1 Nephi Chapter 1 The Goodness and the Mysteries
I think of all the chapters in the Book of Mormon this is probably the most read. Not because it is popular, but because of where it sits, at the beginning of the book. So many of us begin reading with good intentions, and then, for one reason or another, a few days of not reading turns into a few weeks, a month.... longer ... and, we lose our place. Out of humility, forgetfulness, embarrassment or just good intentions for "doing it right" we begin again.
When we begin again, we find that God, (understanding our flaws) wants us to remember (because we keep rereading it) "our goodly parents." He wants us to know that not only is Nephi "highly favored", but we too can be "favored" if we will head the prophets and add the Lord's strength and wisdom to our own. If we will learn that there is such a thing as a "great knowledge" of the "goodness and the mysteries of God." If we will ask, "how does God favor me?"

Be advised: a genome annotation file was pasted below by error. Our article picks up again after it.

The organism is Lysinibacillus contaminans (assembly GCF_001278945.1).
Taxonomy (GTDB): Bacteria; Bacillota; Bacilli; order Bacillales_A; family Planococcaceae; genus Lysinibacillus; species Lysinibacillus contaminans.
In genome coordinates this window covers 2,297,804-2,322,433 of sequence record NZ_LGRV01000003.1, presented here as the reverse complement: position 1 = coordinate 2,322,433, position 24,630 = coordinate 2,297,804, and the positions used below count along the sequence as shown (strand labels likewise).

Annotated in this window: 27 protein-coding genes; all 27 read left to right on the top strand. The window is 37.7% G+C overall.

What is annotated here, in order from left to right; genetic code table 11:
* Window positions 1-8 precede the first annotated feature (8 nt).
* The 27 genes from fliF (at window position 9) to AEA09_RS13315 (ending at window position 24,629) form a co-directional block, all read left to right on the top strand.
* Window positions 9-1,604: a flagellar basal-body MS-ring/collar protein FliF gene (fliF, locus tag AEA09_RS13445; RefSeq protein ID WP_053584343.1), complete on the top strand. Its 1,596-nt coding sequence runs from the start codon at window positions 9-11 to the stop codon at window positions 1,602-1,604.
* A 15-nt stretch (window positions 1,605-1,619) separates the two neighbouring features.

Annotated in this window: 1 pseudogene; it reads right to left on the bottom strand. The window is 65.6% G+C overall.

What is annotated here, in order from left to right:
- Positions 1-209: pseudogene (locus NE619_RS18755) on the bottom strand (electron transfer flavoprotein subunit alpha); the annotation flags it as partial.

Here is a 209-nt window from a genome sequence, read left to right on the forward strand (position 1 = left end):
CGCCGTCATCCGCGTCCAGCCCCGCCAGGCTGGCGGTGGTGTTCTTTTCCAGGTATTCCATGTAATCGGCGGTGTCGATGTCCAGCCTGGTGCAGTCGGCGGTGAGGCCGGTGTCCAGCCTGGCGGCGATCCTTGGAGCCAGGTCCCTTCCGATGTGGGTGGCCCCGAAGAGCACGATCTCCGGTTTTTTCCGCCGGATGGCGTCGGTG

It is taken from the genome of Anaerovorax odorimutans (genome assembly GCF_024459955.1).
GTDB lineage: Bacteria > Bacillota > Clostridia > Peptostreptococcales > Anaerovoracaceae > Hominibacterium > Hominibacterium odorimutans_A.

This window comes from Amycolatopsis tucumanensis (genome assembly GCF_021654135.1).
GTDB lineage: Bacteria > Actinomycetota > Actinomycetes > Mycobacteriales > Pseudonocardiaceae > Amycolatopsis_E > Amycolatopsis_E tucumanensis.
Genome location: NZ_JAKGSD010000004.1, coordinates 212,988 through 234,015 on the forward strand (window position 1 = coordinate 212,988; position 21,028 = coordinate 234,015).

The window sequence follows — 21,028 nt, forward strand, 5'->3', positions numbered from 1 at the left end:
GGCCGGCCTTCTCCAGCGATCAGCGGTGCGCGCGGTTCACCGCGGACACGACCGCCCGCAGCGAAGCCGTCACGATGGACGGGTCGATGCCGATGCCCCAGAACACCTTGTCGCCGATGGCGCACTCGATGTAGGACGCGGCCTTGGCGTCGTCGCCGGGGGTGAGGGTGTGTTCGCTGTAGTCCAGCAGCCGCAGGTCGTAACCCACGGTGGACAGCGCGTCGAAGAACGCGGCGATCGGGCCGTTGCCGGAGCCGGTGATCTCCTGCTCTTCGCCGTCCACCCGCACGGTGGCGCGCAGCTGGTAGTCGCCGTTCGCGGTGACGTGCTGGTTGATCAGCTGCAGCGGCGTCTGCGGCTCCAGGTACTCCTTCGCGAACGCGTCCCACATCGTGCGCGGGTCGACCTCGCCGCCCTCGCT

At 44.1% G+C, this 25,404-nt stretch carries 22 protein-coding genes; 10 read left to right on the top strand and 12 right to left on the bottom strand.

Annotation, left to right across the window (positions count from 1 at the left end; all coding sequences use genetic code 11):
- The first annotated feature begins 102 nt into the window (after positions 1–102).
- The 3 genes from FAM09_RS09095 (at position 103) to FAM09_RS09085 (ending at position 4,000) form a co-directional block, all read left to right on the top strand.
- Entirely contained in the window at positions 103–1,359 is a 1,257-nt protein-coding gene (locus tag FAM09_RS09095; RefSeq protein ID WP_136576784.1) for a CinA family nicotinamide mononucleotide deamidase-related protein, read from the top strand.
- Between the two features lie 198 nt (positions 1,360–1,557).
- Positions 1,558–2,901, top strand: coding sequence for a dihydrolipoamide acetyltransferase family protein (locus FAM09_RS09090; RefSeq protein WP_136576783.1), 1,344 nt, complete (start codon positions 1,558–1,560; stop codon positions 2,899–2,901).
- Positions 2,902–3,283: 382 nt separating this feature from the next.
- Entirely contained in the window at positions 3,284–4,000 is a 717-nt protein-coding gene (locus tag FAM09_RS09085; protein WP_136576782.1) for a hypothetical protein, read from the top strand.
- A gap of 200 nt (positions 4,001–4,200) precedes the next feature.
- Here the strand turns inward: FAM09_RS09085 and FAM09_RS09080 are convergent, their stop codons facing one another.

What are the goodness and the mysteries of God? How do we obtain a great knowledge of them? Nephi introduces us to what he intends to share with us. He reaches into the many memories and recalls not the dark "afflictions" that so many are wanton to dwell on, but rather the "learning of my father", and "the great knowledge," the goodness, and the mysteries" that he has seen and known during "the course of his days."
Phrases and Words
(these are my comments on phrases of words that jump out at me)